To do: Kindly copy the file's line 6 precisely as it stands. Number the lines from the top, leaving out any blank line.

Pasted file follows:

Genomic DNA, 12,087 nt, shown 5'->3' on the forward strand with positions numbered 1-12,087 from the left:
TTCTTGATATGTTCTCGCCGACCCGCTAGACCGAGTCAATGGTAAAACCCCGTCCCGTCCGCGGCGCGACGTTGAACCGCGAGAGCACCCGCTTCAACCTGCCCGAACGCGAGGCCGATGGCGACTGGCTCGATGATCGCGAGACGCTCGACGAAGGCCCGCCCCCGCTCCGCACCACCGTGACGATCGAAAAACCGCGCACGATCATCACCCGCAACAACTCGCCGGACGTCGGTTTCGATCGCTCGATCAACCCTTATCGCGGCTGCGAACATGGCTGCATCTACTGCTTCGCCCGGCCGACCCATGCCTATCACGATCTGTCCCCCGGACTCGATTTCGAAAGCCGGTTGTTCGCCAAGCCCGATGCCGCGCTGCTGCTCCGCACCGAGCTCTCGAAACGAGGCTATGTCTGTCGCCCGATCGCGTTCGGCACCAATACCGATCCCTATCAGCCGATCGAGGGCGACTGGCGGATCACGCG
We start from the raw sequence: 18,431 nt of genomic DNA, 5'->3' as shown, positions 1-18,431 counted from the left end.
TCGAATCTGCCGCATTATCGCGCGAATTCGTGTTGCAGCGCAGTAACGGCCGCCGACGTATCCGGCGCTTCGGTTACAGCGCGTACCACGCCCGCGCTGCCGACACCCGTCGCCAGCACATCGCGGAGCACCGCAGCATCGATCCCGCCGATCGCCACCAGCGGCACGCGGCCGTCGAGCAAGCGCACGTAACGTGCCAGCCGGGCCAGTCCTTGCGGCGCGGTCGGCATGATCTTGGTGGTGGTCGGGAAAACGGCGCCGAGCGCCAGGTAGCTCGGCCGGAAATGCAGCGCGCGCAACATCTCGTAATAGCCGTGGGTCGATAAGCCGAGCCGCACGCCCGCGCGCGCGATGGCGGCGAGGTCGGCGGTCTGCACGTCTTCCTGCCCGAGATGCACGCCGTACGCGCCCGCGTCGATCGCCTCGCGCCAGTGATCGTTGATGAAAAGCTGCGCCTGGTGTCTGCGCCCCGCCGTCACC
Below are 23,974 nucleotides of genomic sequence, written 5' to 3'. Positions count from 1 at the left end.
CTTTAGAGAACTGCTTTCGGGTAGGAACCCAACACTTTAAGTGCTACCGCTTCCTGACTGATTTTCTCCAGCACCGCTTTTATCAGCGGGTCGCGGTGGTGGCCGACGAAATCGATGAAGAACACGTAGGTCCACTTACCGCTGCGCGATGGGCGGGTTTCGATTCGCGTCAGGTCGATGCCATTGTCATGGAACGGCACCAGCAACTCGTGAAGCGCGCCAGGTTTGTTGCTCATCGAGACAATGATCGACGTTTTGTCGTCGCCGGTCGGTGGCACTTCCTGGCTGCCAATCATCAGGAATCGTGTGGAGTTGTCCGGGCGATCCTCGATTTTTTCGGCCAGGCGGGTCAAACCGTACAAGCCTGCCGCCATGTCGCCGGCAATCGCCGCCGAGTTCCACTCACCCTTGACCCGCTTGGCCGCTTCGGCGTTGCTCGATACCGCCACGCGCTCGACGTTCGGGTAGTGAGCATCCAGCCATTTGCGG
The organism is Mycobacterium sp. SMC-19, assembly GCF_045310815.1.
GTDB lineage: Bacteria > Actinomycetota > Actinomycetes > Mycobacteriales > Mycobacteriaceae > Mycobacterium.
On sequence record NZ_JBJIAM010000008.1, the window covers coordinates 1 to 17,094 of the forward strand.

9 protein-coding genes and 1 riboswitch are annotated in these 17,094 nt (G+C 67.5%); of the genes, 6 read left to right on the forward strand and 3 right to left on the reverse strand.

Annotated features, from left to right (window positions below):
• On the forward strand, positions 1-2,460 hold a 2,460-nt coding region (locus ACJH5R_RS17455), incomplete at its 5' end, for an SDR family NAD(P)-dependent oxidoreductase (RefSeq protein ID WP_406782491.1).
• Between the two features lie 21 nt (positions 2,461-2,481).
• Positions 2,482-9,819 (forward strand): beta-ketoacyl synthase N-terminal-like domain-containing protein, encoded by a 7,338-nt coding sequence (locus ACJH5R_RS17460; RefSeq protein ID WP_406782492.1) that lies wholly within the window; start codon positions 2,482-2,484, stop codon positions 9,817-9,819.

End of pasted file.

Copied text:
CTTTAGAGAACTGCTTTCGGGTAGGAACCCAACACTTTAAGTGCTACCGCTTCCTGACTGATTTTCTCCAGCACCGCTTTTATCAGCGGGTCGCGGTGGTGGCCGACGAAATCGATGAAGAACACGTAGGTCCACTTACCGCTGCGCGATGGGCGGGTTTCGATTCGCGTCAGGTCGATGCCATTGTCATGGAACGGCACCAGCAACTCGTGAAGCGCGCCAGGTTTGTTGCTCATCGAGACAATGATCGACGTTTTGTCGTCGCCGGTCGGTGGCACTTCCTGGCTGCCAATCATCAGGAATCGTGTGGAGTTGTCCGGGCGATCCTCGATTTTTTCGGCCAGGCGGGTCAAACCGTACAAGCCTGCCGCCATGTCGCCGGCAATCGCCGCCGAGTTCCACTCACCCTTGACCCGCTTGGCCGCTTCGGCGTTGCTCGATACCGCCACGCGCTCGACGTTCGGGTAGTGAGCATCCAGCCATTTGCGG